An Evaluation of Game Types
A number of game types were evaluated from the standpoint of four attributes: frequency of use, effectiveness, adaptation required and overall quality. The game types evaluated include:
- Old Standards1
- Card games2
- Self-Designed Games
- Games from ESL resource books
- Commercial table-top games3
- Computer games
- Commercial ESL/EFL Games
1Includes such classroom favorites as “Twenty Questions”, “I Spy” and so on.
2Includes such games as poker, fish, rummy, tarot and so on.
3Includes commercial games such as Monopoly, trivia games, Pictionary, and so on.
Evaluation was conducted on a ten point Likert scale. Though most responses cluster around the midpoint, results were subjected to the Friedman analysis of variance to determine whether the results were significant or not. They were.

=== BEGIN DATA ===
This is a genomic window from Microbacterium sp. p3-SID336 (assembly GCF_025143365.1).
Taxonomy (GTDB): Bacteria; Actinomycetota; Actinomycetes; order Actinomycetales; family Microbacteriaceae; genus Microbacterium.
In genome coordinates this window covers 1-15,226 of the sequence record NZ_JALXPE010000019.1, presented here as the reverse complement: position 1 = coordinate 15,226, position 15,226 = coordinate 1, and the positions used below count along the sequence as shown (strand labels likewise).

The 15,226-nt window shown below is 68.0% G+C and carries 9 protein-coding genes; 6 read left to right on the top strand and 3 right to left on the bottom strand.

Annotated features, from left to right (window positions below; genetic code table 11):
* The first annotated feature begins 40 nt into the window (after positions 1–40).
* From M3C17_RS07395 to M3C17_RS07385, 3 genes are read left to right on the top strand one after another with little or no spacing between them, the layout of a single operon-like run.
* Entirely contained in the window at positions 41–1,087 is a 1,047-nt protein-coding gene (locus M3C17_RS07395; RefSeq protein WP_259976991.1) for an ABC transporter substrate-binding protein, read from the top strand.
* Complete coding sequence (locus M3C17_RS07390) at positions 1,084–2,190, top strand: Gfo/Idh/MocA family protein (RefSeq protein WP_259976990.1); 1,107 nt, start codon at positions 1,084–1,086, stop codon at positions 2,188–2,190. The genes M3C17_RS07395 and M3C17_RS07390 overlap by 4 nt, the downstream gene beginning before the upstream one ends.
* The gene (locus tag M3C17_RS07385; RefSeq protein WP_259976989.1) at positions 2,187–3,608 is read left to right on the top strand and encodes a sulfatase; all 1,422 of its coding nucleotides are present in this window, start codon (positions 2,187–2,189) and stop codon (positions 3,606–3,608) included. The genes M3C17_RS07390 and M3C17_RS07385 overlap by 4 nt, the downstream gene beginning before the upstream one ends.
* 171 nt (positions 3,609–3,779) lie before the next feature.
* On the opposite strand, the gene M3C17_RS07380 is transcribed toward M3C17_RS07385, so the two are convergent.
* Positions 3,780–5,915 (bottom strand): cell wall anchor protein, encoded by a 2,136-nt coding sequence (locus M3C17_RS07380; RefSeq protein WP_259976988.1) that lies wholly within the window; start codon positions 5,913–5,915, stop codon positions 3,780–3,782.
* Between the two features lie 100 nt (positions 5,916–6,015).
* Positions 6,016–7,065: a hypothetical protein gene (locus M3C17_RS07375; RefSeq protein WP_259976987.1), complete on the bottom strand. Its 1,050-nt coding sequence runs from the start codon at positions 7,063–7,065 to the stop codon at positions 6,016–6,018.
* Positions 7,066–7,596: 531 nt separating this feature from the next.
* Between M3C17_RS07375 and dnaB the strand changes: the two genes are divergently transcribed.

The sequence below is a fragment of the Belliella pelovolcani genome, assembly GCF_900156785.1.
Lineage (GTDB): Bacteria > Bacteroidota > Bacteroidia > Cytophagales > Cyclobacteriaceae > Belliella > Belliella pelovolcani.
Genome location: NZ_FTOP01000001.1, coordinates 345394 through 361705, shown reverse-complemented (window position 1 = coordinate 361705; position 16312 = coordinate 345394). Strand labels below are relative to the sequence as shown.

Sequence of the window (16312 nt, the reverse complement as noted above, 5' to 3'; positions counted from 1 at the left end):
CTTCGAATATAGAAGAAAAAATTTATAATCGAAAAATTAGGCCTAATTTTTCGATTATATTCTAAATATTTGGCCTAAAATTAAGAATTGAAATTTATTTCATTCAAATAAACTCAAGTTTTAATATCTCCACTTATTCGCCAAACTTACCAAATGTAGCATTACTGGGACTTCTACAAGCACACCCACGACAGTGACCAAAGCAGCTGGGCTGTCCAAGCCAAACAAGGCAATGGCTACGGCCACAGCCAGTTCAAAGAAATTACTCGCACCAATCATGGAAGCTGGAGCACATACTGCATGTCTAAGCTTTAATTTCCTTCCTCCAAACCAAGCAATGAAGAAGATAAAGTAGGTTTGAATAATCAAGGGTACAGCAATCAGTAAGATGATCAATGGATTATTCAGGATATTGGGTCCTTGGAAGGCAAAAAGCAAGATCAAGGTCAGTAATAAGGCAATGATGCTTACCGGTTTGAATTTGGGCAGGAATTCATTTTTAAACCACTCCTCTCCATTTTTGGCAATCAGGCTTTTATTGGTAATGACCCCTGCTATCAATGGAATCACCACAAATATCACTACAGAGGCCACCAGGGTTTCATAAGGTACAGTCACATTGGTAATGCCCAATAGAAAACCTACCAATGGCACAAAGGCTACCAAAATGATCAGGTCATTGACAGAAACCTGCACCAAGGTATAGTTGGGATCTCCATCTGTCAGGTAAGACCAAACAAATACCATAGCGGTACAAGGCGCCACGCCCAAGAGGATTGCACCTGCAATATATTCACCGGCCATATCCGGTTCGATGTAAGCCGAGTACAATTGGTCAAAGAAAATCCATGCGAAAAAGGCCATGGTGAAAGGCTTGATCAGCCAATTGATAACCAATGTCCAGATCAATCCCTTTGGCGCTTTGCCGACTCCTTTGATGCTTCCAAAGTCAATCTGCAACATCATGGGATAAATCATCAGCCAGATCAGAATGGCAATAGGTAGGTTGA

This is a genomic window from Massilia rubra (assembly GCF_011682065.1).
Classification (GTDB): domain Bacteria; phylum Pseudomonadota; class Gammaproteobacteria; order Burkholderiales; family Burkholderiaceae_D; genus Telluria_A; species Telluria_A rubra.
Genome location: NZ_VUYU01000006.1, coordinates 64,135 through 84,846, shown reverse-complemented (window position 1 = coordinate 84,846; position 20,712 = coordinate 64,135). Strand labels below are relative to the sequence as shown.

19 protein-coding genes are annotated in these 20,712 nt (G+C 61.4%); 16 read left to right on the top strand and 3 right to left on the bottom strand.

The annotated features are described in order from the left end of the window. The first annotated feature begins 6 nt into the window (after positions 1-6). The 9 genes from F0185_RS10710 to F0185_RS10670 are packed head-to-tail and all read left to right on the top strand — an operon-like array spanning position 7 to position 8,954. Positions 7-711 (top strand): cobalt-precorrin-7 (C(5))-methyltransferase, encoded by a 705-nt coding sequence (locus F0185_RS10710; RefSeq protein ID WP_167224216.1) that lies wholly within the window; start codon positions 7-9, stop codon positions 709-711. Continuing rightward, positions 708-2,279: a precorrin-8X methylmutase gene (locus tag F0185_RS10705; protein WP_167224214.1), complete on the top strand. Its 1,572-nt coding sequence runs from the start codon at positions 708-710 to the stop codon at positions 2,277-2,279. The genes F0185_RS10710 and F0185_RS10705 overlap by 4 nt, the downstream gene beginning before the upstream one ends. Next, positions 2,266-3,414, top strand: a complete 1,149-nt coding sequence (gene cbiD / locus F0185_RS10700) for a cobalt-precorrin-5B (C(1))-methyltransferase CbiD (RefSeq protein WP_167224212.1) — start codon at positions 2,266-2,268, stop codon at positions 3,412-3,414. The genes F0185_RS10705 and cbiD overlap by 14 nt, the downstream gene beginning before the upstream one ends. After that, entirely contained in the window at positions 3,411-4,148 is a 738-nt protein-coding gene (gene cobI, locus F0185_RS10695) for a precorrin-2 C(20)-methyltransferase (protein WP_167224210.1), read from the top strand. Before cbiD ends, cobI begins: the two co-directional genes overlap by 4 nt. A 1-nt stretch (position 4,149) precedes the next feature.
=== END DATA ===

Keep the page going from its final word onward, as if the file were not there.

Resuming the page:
A word about card games
Since most card games require a great deal of adaptation before making it in the language learning classroom, it is likely that such resources were accounted for under the Self-Designed Games category. As a consequence card games, though popular among teachers, were rated somewhat poorly in each and every question in Speekeezy Game Use Survey.
Though I’ve long felt that there’s a lot of potential in computer games, especially in the realm of teacherless teaching, the marketplace has yet to provide much in the way of dedicated ESL resources probably due to the extreme development costs up front. Adapting existing computer games can also be challenging with perhaps limited payback.